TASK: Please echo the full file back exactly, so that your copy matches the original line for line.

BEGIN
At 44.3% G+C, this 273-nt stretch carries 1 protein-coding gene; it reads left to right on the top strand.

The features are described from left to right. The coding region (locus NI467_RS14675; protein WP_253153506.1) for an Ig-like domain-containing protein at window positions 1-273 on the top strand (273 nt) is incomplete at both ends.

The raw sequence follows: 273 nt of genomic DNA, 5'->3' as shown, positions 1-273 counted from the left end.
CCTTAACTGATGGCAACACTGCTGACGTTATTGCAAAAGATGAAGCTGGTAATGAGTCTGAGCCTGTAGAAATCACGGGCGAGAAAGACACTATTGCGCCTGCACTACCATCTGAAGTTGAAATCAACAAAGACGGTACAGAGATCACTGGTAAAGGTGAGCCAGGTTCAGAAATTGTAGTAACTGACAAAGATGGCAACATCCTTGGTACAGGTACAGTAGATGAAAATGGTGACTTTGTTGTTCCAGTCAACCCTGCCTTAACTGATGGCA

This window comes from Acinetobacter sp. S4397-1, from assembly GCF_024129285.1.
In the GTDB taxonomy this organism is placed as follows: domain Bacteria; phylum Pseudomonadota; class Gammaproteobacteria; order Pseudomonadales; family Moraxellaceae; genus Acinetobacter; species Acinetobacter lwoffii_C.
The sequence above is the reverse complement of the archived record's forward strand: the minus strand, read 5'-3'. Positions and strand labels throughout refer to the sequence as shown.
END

At 44.3% G+C, this 273-nt stretch carries 1 protein-coding gene; it reads left to right on the top strand.

The features are described from left to right. The coding region (locus NI467_RS14675; protein WP_253153506.1) for an Ig-like domain-containing protein at window positions 1-273 on the top strand (273 nt) is incomplete at both ends.

The raw sequence follows: 273 nt of genomic DNA, 5'->3' as shown, positions 1-273 counted from the left end.
CCTTAACTGATGGCAACACTGCTGACGTTATTGCAAAAGATGAAGCTGGTAATGAGTCTGAGCCTGTAGAAATCACGGGCGAGAAAGACACTATTGCGCCTGCACTACCATCTGAAGTTGAAATCAACAAAGACGGTACAGAGATCACTGGTAAAGGTGAGCCAGGTTCAGAAATTGTAGTAACTGACAAAGATGGCAACATCCTTGGTACAGGTACAGTAGATGAAAATGGTGACTTTGTTGTTCCAGTCAACCCTGCCTTAACTGATGGCA

This window comes from Acinetobacter sp. S4397-1, from assembly GCF_024129285.1.
In the GTDB taxonomy this organism is placed as follows: domain Bacteria; phylum Pseudomonadota; class Gammaproteobacteria; order Pseudomonadales; family Moraxellaceae; genus Acinetobacter; species Acinetobacter lwoffii_C.
The sequence above is the reverse complement of the archived record's forward strand: the minus strand, read 5'-3'. Positions and strand labels throughout refer to the sequence as shown.